Some of us were lucky enough to attend a conference yesterday at TES secondary campus led by writer, Science-Po lecturer and editor of Philosophie magazine,* Alexandre Lacroix. The conference was made possible by the French Office in Taipei, who organised Mr Lacroix and Ms Pastorini’s visit to Taiwan. Ms Pastorini was also at TES yesterday, leading a philosophy workshop with one of our CM1 classes.
Most of the conference at ESC dealt with the question of driverless cars and the ethical challenges they pose – challenges that we will all have to face in the relatively near future. In order to guarantee that your weekend is filled with lively conversation and debate, I am going to share some of the dilemmas presented yesterday with you here today. Our role for an hour and a half yesterday was to put ourselves in the place of the software programmer of an autonomous vehicle.
Imagine a driverless car which, on account of low visibility, is bound to hit a group of pedestrians crossing the road, leading to their death. The only option available is to change direction and cause a crash that will kill the occupants of the car. What should we do in such a scenario? Systematically programme the vehicle to kill the pedestrians or to kill the car’s occupants?
We can go further. Imagine a different self-driving car whose brakes have failed and has to “choose” between crashing into two children or two adults? The question becomes more disturbing still when we change the victims: two high-level managers or two homeless people? Two slim people or two fat? If you are interested in these types of moral dilemmas you can do some tests designed by MIT. The aim of the tests is to analyse trends in moral decisions (we discover for example that people universally choose to save children).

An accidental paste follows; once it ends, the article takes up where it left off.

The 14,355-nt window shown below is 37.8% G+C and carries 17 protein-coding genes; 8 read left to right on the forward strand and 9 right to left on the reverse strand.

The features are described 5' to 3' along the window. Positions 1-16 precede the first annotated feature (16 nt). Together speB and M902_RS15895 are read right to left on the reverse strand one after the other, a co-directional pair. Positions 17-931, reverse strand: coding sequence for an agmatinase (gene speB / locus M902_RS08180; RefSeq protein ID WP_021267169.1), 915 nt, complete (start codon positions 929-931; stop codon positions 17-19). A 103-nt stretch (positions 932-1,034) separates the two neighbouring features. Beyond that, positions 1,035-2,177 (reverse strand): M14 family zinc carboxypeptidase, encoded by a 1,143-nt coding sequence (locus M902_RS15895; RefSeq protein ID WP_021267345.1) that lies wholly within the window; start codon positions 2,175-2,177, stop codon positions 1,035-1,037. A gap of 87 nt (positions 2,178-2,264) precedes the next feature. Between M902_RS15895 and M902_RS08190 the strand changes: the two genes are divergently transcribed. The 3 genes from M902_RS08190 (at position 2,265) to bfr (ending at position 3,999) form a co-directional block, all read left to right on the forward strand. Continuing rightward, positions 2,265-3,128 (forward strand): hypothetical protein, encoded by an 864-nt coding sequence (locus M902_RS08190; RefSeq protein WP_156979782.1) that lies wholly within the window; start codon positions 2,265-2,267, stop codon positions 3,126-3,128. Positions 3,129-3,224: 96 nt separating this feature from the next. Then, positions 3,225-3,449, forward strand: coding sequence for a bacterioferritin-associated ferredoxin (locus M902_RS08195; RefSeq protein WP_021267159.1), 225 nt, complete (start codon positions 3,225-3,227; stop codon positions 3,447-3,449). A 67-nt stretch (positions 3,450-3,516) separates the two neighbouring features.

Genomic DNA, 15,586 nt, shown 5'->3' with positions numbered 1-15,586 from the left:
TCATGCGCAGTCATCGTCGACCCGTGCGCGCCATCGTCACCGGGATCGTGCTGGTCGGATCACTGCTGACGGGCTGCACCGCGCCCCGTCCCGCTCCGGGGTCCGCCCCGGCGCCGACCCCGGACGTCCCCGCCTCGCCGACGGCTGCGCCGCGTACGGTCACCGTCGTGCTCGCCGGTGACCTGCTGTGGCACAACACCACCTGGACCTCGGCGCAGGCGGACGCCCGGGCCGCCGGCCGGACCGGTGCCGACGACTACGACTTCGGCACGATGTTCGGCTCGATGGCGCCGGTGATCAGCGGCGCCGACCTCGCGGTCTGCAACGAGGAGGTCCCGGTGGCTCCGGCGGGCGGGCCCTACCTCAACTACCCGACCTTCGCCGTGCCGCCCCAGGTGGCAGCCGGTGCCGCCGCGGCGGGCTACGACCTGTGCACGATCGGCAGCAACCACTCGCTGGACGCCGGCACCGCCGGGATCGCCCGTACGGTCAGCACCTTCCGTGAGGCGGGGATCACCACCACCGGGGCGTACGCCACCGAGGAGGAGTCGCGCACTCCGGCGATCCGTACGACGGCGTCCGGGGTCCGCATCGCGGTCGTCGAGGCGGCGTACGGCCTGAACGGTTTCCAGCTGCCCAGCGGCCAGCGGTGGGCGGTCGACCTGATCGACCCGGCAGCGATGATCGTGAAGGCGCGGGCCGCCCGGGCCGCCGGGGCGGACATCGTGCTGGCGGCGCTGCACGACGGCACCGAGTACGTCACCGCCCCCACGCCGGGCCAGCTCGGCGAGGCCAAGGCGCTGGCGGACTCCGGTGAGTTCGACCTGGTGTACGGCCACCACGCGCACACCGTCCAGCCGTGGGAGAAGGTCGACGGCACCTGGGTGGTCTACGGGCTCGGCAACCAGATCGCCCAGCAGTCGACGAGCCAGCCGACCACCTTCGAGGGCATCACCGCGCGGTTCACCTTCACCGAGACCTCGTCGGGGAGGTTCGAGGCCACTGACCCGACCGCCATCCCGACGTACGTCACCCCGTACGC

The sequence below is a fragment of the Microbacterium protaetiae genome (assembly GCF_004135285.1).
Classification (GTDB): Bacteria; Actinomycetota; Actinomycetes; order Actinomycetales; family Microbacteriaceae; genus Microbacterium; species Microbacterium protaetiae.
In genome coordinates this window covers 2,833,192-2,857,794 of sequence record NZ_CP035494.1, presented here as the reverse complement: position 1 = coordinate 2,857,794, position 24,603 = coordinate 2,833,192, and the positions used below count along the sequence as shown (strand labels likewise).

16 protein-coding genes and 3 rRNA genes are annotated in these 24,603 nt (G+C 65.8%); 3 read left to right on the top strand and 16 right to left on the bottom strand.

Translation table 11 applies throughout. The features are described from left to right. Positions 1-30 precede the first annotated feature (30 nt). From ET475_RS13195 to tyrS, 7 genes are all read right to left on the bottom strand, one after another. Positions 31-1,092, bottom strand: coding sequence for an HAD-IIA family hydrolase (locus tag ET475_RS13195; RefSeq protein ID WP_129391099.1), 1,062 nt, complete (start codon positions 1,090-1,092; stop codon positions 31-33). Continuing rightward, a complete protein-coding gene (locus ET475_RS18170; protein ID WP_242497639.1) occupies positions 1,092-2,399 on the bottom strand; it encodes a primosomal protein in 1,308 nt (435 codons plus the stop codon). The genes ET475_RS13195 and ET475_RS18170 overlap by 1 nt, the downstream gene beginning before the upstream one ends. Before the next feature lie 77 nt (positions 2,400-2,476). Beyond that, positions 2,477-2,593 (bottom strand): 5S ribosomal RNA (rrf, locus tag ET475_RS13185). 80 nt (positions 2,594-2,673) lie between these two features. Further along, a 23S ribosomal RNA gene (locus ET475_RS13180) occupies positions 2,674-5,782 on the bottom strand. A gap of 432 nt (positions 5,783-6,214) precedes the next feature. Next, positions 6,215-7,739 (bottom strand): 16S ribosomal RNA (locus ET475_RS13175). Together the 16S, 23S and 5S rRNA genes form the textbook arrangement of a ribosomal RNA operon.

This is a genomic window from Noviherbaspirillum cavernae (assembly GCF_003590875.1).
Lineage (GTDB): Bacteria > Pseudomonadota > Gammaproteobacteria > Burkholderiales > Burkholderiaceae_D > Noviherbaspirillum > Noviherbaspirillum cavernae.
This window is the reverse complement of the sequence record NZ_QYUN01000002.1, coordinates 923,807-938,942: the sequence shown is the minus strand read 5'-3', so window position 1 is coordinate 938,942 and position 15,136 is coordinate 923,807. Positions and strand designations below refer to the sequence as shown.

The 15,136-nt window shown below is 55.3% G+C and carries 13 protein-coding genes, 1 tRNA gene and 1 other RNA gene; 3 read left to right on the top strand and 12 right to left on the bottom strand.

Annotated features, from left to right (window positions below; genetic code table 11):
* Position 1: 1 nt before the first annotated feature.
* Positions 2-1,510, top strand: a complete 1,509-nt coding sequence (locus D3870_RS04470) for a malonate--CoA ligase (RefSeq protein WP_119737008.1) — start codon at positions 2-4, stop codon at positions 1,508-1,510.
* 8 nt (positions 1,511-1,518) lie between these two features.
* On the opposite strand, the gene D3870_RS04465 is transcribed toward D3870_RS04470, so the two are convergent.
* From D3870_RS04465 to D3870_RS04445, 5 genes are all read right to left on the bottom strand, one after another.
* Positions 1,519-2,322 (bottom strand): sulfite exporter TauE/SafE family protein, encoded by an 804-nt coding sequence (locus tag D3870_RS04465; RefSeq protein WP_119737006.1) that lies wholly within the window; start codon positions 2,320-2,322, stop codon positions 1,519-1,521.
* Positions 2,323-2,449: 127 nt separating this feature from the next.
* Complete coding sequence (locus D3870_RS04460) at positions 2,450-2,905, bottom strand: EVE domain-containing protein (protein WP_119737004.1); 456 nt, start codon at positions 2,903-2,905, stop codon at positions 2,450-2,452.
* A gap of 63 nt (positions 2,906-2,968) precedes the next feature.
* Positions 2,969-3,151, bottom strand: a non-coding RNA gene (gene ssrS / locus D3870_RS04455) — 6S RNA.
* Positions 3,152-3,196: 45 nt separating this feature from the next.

Admittedly, the cases outlined above may seem extreme and speculative. But Mr Lacroix reminded us that they are in fact quite similar to those taken every day in hospitals when they decide which patient should benefit from an organ transplant. They are sensitive questions that our society will have to solve and our parliaments will have to legislate on. It is therefore important that our students are conscious of the issues and understand what is at stake.
Philosophy offers a conceptual and theoretical framework that helps us answer these types of questions. Mr Lacroix’s conference highlighted the importance of the subject and showed our students why philosophy is necessary (at a moment when they are all giving a lot of thought to their future study/ career options – the timing was optimal). Now it is up to to the French Section Philosophy Teacher, Mr Boutet to pick up where Mr Lacroix left off. During moral philosophy class, he will discuss what was said at the conference – clarifying concepts, making them more explicit and going deeper than the introduction the students received yesterday. One of the strengths of philosophy is that it encourages us to never stop questioning what we hear and to remember that doubts and criticisms have their place if we want to make progress and understand concepts better.
*A magazine that means a lot to us, and one I mentioned in a previous letter.